Indian Navy Developments & Discussions

Prashant12

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Indian Navy's submarine-hunting Kamov-28 choppers to get major upgrade after Parrikar intervention



Briefcase

  • Indian Navy to enhance the effectiveness of ten submarine hunting helicopters.
  • Contract signed between the Ministry of Defence and Russian manufacturer.
  • All ten copters will be modernized with upgraded sensors.

Enemy submarines lurking in waters of India's interest will soon find their stay to be uncomfortable.

Overcoming eight years of stalling and stagnation, Indian Navy (IN) has finally signed on the dotted line to enhance the effectiveness of its ten submarine hunting helicopters, the Russian Kamov-28.

India Today has learnt that after a personal intervention and push by Defence Minister Manohar Parrikar, a contract to that effect was signed yesterday between the Ministry of Defence (MoD) and Russian manufacturer Rosoboronexport. All ten copters will be modernized, sensors upgraded and delivered at regular intervals over the coming five years.

The total value of the contract is believed to be upwards of Rs 2000 crore.

The manufacturer, contract says, will amalgamate these copters with state of the art sensors and equipment it will procure from a slew of European firms. It was learnt that such an effort has been attempted for the very first time. Towards that, the helicopters will be first sent to Kumertau in Russia at the facility of Russian Helicopters where they will undergo a technical overhaul to enhance the aircraft's life and performance.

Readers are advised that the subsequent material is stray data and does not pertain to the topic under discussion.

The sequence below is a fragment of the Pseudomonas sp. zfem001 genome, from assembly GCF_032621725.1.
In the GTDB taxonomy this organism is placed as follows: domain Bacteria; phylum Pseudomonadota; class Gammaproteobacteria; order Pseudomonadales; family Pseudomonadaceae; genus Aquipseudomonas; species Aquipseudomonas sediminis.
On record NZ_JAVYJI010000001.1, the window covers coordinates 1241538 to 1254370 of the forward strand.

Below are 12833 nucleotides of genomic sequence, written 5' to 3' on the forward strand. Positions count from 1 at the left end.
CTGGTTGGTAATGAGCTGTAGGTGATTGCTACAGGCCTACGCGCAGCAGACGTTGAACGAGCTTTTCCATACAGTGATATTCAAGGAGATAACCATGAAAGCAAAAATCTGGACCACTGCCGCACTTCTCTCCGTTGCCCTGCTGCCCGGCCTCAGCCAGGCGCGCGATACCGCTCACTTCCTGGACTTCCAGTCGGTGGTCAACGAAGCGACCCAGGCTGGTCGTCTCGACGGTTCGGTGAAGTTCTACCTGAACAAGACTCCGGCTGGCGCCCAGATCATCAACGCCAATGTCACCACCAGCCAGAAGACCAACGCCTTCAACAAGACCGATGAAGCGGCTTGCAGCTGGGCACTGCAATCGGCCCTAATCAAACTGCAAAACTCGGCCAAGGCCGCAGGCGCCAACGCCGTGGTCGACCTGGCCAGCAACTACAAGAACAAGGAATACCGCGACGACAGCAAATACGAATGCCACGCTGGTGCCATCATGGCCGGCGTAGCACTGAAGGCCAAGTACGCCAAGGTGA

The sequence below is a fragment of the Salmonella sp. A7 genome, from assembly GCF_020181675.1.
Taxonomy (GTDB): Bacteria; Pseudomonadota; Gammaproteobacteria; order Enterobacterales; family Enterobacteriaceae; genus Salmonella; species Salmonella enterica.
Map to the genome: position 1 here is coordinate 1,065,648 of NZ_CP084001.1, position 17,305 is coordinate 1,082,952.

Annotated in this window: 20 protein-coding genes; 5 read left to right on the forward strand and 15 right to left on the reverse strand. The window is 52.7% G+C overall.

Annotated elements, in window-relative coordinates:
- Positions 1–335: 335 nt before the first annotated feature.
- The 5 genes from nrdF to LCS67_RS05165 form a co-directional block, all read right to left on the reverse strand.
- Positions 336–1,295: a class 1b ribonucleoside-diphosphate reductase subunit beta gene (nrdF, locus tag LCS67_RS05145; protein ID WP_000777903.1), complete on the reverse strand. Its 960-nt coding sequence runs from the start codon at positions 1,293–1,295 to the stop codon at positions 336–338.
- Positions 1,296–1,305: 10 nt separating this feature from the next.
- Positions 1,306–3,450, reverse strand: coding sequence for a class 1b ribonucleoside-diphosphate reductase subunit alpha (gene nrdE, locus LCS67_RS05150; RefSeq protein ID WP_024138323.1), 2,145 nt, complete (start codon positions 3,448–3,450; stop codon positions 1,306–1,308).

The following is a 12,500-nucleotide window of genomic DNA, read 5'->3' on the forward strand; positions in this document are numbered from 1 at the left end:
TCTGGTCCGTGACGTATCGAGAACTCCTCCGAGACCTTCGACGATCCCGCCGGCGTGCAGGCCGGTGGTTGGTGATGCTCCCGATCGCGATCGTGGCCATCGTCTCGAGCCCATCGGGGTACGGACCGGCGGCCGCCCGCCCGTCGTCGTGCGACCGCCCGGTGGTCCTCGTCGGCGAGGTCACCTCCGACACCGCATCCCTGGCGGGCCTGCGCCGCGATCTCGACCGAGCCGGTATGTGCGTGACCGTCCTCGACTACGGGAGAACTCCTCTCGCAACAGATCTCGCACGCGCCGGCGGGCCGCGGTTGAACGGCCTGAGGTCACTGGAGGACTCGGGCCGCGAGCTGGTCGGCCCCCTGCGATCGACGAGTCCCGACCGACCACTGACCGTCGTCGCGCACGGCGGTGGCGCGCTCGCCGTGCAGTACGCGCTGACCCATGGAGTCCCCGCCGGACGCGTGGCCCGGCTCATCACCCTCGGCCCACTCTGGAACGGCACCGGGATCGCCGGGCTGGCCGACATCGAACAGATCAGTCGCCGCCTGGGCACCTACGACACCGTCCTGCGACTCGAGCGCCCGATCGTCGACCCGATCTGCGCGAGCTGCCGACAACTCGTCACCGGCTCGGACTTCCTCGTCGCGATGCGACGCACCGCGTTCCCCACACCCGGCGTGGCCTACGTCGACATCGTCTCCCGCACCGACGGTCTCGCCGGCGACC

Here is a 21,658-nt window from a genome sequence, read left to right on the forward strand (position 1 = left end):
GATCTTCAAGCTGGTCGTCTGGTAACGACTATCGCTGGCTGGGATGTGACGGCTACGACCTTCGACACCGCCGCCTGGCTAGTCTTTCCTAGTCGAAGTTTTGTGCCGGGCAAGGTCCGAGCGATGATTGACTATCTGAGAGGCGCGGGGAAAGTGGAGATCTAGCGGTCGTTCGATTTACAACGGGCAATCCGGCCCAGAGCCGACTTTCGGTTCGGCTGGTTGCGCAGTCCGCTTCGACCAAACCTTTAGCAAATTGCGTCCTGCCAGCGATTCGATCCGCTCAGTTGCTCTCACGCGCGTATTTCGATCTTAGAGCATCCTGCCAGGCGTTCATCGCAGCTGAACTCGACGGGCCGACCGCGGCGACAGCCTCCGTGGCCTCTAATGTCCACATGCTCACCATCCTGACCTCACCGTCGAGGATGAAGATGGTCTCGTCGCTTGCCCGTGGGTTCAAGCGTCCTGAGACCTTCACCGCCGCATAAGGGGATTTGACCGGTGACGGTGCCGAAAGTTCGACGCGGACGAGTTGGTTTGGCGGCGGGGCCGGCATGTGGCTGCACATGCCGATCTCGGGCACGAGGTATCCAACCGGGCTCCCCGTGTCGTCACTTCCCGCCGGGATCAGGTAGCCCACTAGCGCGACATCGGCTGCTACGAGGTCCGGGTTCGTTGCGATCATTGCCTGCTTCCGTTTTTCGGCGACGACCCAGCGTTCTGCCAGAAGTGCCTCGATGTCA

Once done, copters will be brought to Vizag, home of IN's Eastern Naval Command (ENC). At Vizag, naval air station Dega has been selected as the place where the sensors will be fitted and final assembly done. From that point, the copters will be available for the IN. Since Russia does not allow the import of European equipment, personnel from Russian helicopters will carry out the job in Vizag.

Of the ten Kamov-28 helicopters that were procured from the then Soviet Union, in the mid-80s, only four are in flying condition today. The remaining have been mothballed for spares, it was learnt.

"We are today making do with the technology of mid-80s, carrying out Anti Submarine Warfare (ASW) roles to detect modern enemy submarines. The importance of this chopper can be understood by the fact that they can operate from the five Rajput class destroyers, the Talwar and Teg class of frigates and are designated to perform ASW role for aircraft carrier INS Vikramaditya," said a source.